More than 50 residents gathered last night at a meeting of homeowners in Hancock Park to discuss recent crimes in the neighborhood. Resident after resident told LAPD officials they no longer feel safe in their neighborhood. One recounted walking with their dog and witnessing four crimes within the span of a week. Another asked why the City of LA doesn’t install cameras in the intersections, like European cities, and wondered how she could feel safe walking the streets of New York City but not feel safe in Hancock Park, where she’s lived for more than 70 years.
A recent home invasion on Hudson Avenue in the middle of the day, and a robbery at gun point of two teen aged boys walking home from the school bus, were cited by residents as examples of how criminals are emboldened to commit crimes because there’s no one to deter them.
Virtually, everyone, including Captain Anthony Oddo and the four other officers at the meeting, agreed that more police cars patrolling the neighborhood are needed. Fortunately, by shifting existing resources, Oddo said the LAPD will be adding 2 additional patrol cars to the Wilshire Division. It’s part of a city-wide effort to deploy more officers on the ground and reduce the numbers of specialized task forces.
City Council Member David Ryu, who attended part of the meeting, said the new officers are the result of increases to the police department’s budget, which allowed them to hire officers and assign clerical duties to other staff. He also lauded the neighborhood association for its leadership in organizing the community. Ryu said that public safety is a personal priority for him, which is why he fought to get on the public safety committee of the City Council, and that he would continue to push for more officers.
Detective Joe Alves and Captain Oddo both pointed to recent changes in the law required by Propositions 47 and 57 that reclassified felonies and misdemeanors. The upshot of this is that criminals spend a lot less time in jail. Oddo stopped short of saying that this is the definite cause of the increase in crimes recently, but said the correlation could be seen anecdotally and should be studied further.
In the meantime, Oddo said private security companies like SSA and ADT are very helpful partners to LAPD. But he still urged residents to call LAPD if a crime is in progress, and also after a crime has been committed, so it can be counted in local precinct crime stats. He admitted it may take time for a patrol to get there if it’s not a crime in progress, but he still urged residents to report crimes.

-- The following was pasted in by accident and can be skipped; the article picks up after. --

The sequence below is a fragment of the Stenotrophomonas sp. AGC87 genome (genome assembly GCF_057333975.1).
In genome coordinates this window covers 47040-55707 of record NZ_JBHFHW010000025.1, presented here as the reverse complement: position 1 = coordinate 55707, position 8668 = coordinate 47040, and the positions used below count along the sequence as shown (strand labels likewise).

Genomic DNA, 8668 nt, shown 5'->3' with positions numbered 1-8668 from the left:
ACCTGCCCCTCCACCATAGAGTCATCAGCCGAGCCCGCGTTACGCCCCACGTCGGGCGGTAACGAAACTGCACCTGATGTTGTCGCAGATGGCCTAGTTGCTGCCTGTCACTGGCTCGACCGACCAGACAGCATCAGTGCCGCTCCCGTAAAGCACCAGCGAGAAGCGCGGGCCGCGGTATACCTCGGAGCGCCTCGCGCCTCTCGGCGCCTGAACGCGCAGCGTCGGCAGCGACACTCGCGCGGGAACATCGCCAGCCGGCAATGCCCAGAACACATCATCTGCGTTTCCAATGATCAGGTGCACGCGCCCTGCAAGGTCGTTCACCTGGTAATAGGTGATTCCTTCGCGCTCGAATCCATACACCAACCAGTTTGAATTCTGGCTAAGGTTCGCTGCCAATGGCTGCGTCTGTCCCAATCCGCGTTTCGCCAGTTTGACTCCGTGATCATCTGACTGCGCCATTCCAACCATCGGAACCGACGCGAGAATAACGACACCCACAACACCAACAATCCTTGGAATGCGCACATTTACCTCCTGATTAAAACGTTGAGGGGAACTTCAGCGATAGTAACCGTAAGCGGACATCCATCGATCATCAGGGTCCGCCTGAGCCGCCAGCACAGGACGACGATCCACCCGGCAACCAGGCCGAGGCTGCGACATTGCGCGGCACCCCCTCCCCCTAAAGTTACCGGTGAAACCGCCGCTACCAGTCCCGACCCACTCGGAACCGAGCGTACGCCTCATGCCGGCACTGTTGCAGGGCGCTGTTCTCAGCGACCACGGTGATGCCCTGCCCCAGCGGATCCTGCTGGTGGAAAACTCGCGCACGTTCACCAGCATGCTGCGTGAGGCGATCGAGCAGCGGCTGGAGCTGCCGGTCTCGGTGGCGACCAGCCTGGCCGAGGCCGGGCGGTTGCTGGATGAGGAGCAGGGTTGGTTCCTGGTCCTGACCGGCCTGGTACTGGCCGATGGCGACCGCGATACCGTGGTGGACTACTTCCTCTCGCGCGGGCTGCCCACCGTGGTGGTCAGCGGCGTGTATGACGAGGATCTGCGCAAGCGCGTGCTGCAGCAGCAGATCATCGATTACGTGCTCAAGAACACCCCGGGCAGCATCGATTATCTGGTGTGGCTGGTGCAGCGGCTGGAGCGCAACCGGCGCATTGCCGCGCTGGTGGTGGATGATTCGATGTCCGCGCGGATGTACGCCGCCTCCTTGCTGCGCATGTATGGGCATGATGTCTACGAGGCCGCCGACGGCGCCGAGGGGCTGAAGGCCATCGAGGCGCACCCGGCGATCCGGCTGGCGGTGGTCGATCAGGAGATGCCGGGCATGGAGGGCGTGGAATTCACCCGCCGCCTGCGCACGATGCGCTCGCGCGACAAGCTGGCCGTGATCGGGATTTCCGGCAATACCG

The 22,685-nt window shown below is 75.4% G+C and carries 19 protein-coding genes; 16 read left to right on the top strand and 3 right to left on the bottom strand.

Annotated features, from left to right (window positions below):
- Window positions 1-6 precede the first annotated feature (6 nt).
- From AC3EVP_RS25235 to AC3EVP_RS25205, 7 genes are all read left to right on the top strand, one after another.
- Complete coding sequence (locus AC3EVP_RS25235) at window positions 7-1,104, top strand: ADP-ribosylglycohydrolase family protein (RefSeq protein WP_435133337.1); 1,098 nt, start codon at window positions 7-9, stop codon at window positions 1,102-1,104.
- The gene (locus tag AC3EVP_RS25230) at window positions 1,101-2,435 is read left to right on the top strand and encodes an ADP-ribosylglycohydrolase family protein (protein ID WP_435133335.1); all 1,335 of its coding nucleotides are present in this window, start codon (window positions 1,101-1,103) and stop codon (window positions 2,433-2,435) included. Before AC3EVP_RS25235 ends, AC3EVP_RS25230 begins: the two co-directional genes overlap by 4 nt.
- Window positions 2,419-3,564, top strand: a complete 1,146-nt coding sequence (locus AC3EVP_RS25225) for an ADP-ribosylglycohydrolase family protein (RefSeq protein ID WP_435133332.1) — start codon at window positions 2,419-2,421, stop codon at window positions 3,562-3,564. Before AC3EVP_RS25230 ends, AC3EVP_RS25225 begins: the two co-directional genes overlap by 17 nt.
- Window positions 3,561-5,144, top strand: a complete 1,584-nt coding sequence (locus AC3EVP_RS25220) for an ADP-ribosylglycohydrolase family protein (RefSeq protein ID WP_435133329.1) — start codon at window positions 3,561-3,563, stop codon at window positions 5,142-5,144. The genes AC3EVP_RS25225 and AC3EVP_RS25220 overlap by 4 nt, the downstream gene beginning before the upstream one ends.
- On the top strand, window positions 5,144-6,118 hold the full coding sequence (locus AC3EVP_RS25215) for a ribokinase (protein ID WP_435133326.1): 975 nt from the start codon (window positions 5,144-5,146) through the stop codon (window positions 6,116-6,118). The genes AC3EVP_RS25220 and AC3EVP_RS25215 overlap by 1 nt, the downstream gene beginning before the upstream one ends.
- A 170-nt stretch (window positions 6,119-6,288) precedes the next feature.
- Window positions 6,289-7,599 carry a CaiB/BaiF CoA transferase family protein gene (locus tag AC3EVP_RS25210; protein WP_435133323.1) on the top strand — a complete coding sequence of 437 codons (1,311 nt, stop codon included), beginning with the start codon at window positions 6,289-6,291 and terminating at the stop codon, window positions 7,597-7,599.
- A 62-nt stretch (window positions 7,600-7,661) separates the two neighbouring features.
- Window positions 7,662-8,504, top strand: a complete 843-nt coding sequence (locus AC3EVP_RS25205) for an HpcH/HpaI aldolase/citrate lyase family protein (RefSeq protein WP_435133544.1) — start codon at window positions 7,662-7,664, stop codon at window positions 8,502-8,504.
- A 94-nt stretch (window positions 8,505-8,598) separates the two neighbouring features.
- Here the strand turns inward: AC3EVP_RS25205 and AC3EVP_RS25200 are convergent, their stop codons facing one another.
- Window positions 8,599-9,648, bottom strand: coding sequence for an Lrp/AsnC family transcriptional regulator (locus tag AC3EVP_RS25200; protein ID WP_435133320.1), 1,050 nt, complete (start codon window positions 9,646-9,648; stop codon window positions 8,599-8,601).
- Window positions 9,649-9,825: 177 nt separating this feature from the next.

Despite feeling overwhelmed, there’s still much that residents can do to protect themselves reminded Detective Alves. Starting with simple things like locking your doors…all the way to installing sophisticated security systems, with apps that allow you to answer your door remotely.
“Lock your doors and windows, use lights and timers, and talk to your neighbors,” said Detective Alves.
Thirty-four percent of crimes committed last month were from unsecured properties, where the door or window was unlocked. Alves said that number can fluctuate to as high as 41 percent.
Over the course of an hour, Alves and Oddo took questions from the audience covering a range of issues and offering suggestions for ways to prevent becoming a victim of a crime, including the following:
- If someone knocks on your door, it’s best to respond to let them know you are home, but don’t open the door.
- Listen to your instincts. If something doesn’t seem right, call the police. Call 911 if it’s an emergency, like a crime in progress. If not, call 877-ASK LAPD or 877-275-5273. “Don’t call the station,” explained Hancock Park Security Committee chair Peter Gorelick, who also volunteers at the Wilshire station. “Patrols are not dispatched from the station. It’s best to call the main communications number at 877-ASK LAPD or 877-275-5273.”
- Lock your utility box, if you can, so criminals won’t cut the power to turn off an alarm.
- Loud, audible alarms are the best deterrent. Criminals have been captured of video footage fleeing the scene when the home alarm goes off. Signs that you have an alarm are also effective.
- If you see a car parked with a rental car bar code in the windshield and think it could be suspicious, write down the license plate or take a photo. but don’t do anything to endanger yourself.
- Video are great but they are often useful after a crime has occurred. Be vigilant and keep an eye for your neighbors.
- Ask a neighbor to pick up your mail or newspapers. Don’t let things pile up if you are not home.
- Barking dogs are a good deterrent.
- If your car has keyless entry, store your key away from the front door or in a metal container.
- To avoid “Porch Pirates,” consider having packages delivered to your office or a lock box or pick them up. Mail slots where the mail lands in a secure place are best.
- Gates and hedges can add security and privacy, but they also give criminals a place to hide, too.
At the end of the meeting, Peter Gorelick introduced representatives of SSA Security and ADT who offered residents additional options for security.
Gorelick said police are responding to 1,000 calls a week and urged residents to consider signing up for a private patrol. Currently there is one patrol car each for SSA and ADT in Hancock Park, and another in Windsor Square, with only about half the residents signed up. If more residents would sign up, Gorelick said, another patrol car would be added. Residents agreed that more neighbors need to sign up, noting that LAPD resources are stretched too thin and if people want more security they may need to pay for it directly and support the efforts of neighbors already paying for private patrols.